How to Use Google Duplex, Call Screen, and Hold for Me

What type of phone numbers will get screened? That’s up to you. In general, anyone in your contacts should get through, but there are four categories of calls you can screen up front: spam, “Possibly faked numbers” (presumably Google uses its fancy tech to figure this out), phone numbers that are calling you for the first time, and private or hidden numbers. For each of these categories, you can choose to either let them ring your phone (more on that option below) or screen the call and let Google automatically decline robocallers for you.

Depending on how much you make phone calls, you should weigh each of these options carefully. Google’s system isn’t perfect–as mentioned above, Google has classified legitimate phone calls from Comcast about my service as spam before–and even when it works, you can forget that you have it turned on and accidentally reject or screen a call that you should’ve taken.

In my own case, I once accidentally screened a phone call from an interview subject whose number wasn’t saved in my phone. They had never encountered Google’s call screen before, assumed they had called the wrong number, and hung up. And because my phone didn’t ring, I missed that it happened until it was too late for the interview. Your mileage may vary, but if you regularly make a lot of important phone calls, you might want to consider an alternative way to use Call Screen.

Or: Screen Phone Calls Manually

If you’d rather not hand too much control over to Google, then manual call screening is a great option. You don’t have to do anything special to activate this one. Instead, when you receive a phone call, you’ll have an additional button. On top of being able to answer or reject the call, you can ask Google to screen the call for you.

When this happens, Google will ask the person on the other end of the line to identify themselves for you. Their answer will then be transcribed into text for you, which you can read as it’s being said. The feature will offer you options for basic follow-up questions, and if it looks like the call isn’t worth your time, you can press the red hang-up option and Google will tell the other person that you’re not available before ending the call.

At any point, however, you can pick up the call and take over from Google. You’re never trapped waiting for Google to finish a sentence, and you’ll be immediately connected with the person on the other end. This is perhaps Google’s most useful calling feature, as it lets you filter out automated calls or telemarketers. While it’s still possible for legitimate callers to get confused, the feature generally explains itself well enough to the person calling you that they get how to interact with it and get through to you without too much trouble.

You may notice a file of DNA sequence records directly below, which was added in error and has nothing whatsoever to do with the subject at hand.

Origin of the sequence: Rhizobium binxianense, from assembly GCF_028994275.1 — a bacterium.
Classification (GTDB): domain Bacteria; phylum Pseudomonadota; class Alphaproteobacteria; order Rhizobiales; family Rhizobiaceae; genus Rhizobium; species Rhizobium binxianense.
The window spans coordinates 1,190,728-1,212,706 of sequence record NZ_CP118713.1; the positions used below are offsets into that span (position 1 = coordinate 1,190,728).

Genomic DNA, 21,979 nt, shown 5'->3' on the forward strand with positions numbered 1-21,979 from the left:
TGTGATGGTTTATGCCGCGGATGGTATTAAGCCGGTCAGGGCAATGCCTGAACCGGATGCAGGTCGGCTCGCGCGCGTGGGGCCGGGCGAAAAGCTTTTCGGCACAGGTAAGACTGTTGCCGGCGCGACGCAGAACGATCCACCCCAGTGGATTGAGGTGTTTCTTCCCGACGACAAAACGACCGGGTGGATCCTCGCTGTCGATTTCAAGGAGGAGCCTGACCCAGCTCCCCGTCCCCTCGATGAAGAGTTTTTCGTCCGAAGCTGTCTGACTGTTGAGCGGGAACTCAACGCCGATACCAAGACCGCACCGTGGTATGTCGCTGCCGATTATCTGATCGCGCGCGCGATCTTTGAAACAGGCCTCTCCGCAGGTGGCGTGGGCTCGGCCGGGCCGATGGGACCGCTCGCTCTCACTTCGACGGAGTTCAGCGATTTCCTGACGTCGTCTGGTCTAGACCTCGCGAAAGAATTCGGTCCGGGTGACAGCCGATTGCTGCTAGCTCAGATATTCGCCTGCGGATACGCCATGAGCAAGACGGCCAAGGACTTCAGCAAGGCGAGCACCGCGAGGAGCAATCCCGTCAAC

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Let Google Stay on Hold for You

Sitting on hold is the worst. But if a customer support line is going to use an automated system to make you wait until it’s ready for you, why not use the same tactics yourself? Hold for Me is a Google phone feature that will listen to the other side of the phone call (it doesn’t listen through your microphone) and identify when a customer service agent has picked up the phone, at which point it will ring to let you know that you can continue the call.

Courtesy of Google

Like manual call screening, this one is incredibly helpful without being too cumbersome to use. While the feature is holding for you, a live transcription of anything that’s said will appear on your phone. This helps make sure you don’t miss anything important, without demanding your attention. In general, it seems pretty good at figuring out when to bring you back onto the line. If, for example, the automated system needs more information from you to proceed through the support tree, your phone will also ring.

It’s also pretty easy to hop in and out of Hold for Me. The button is visible throughout the call, and you can tap it at any time to be immediately reconnected with the call, then tap it again to let Google take over. It’s best used when there are long stretches of time that you have to wait on hold. Unfortunately it still can’t navigate complicated menu trees for you. But if you’re sick of gratingly bad hold music, Hold for Me can be a lifesaver.


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